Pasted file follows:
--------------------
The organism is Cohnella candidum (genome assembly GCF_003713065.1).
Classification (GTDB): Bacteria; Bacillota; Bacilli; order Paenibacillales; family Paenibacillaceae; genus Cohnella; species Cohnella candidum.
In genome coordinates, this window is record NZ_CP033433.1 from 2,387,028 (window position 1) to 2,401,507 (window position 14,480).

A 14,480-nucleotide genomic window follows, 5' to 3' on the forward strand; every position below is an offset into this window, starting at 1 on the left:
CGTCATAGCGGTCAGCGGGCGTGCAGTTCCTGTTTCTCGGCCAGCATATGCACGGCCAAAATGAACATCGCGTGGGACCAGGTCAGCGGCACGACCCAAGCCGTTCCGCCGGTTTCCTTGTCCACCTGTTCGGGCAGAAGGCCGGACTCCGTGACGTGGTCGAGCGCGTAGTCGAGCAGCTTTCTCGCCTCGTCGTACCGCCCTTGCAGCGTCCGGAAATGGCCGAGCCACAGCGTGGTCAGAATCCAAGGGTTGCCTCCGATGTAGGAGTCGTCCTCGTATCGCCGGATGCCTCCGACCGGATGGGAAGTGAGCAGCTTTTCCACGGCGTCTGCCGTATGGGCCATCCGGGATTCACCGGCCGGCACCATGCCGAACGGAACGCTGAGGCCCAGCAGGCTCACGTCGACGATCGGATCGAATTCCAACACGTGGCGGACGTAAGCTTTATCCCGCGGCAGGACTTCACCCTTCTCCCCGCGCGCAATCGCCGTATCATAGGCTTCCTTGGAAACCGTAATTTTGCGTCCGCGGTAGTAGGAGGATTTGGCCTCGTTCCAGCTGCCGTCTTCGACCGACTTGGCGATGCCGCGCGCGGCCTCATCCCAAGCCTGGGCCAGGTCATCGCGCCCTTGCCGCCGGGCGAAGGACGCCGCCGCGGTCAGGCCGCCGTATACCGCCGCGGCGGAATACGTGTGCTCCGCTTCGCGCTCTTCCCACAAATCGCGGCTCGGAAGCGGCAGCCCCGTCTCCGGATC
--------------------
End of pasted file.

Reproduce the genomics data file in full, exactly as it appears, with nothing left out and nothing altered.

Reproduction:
The organism is Cohnella candidum (genome assembly GCF_003713065.1).
Classification (GTDB): Bacteria; Bacillota; Bacilli; order Paenibacillales; family Paenibacillaceae; genus Cohnella; species Cohnella candidum.
In genome coordinates, this window is record NZ_CP033433.1 from 2,387,028 (window position 1) to 2,401,507 (window position 14,480).

A 14,480-nucleotide genomic window follows, 5' to 3' on the forward strand; every position below is an offset into this window, starting at 1 on the left:
CGTCATAGCGGTCAGCGGGCGTGCAGTTCCTGTTTCTCGGCCAGCATATGCACGGCCAAAATGAACATCGCGTGGGACCAGGTCAGCGGCACGACCCAAGCCGTTCCGCCGGTTTCCTTGTCCACCTGTTCGGGCAGAAGGCCGGACTCCGTGACGTGGTCGAGCGCGTAGTCGAGCAGCTTTCTCGCCTCGTCGTACCGCCCTTGCAGCGTCCGGAAATGGCCGAGCCACAGCGTGGTCAGAATCCAAGGGTTGCCTCCGATGTAGGAGTCGTCCTCGTATCGCCGGATGCCTCCGACCGGATGGGAAGTGAGCAGCTTTTCCACGGCGTCTGCCGTATGGGCCATCCGGGATTCACCGGCCGGCACCATGCCGAACGGAACGCTGAGGCCCAGCAGGCTCACGTCGACGATCGGATCGAATTCCAACACGTGGCGGACGTAAGCTTTATCCCGCGGCAGGACTTCACCCTTCTCCCCGCGCGCAATCGCCGTATCATAGGCTTCCTTGGAAACCGTAATTTTGCGTCCGCGGTAGTAGGAGGATTTGGCCTCGTTCCAGCTGCCGTCTTCGACCGACTTGGCGATGCCGCGCGCGGCCTCATCCCAAGCCTGGGCCAGGTCATCGCGCCCTTGCCGCCGGGCGAAGGACGCCGCCGCGGTCAGGCCGCCGTATACCGCCGCGGCGGAATACGTGTGCTCCGCTTCGCGCTCTTCCCACAAATCGCGGCTCGGAAGCGGCAGCCCCGTCTCCGGATC